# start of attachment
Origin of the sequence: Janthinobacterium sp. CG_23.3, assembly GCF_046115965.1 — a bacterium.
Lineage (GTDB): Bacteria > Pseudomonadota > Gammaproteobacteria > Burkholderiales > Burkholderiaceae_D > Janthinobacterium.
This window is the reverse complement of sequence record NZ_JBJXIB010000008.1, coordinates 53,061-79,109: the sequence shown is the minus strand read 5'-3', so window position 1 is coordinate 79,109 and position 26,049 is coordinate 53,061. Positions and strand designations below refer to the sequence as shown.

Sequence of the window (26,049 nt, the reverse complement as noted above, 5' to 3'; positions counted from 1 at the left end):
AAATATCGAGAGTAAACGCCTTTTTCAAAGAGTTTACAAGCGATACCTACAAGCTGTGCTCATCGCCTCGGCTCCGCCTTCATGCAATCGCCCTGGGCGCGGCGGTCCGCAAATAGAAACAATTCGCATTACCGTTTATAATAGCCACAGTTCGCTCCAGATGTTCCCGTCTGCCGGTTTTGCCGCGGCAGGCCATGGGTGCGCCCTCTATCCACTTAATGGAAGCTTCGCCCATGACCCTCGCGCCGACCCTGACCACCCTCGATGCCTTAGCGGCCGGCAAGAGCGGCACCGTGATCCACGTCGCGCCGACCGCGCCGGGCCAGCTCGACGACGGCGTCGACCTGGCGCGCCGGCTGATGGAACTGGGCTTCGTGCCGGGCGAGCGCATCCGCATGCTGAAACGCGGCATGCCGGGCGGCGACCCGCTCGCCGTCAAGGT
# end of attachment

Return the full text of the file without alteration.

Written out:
Origin of the sequence: Janthinobacterium sp. CG_23.3, assembly GCF_046115965.1 — a bacterium.
Lineage (GTDB): Bacteria > Pseudomonadota > Gammaproteobacteria > Burkholderiales > Burkholderiaceae_D > Janthinobacterium.
This window is the reverse complement of sequence record NZ_JBJXIB010000008.1, coordinates 53,061-79,109: the sequence shown is the minus strand read 5'-3', so window position 1 is coordinate 79,109 and position 26,049 is coordinate 53,061. Positions and strand designations below refer to the sequence as shown.

Sequence of the window (26,049 nt, the reverse complement as noted above, 5' to 3'; positions counted from 1 at the left end):
AAATATCGAGAGTAAACGCCTTTTTCAAAGAGTTTACAAGCGATACCTACAAGCTGTGCTCATCGCCTCGGCTCCGCCTTCATGCAATCGCCCTGGGCGCGGCGGTCCGCAAATAGAAACAATTCGCATTACCGTTTATAATAGCCACAGTTCGCTCCAGATGTTCCCGTCTGCCGGTTTTGCCGCGGCAGGCCATGGGTGCGCCCTCTATCCACTTAATGGAAGCTTCGCCCATGACCCTCGCGCCGACCCTGACCACCCTCGATGCCTTAGCGGCCGGCAAGAGCGGCACCGTGATCCACGTCGCGCCGACCGCGCCGGGCCAGCTCGACGACGGCGTCGACCTGGCGCGCCGGCTGATGGAACTGGGCTTCGTGCCGGGCGAGCGCATCCGCATGCTGAAACGCGGCATGCCGGGCGGCGACCCGCTCGCCGTCAAGGT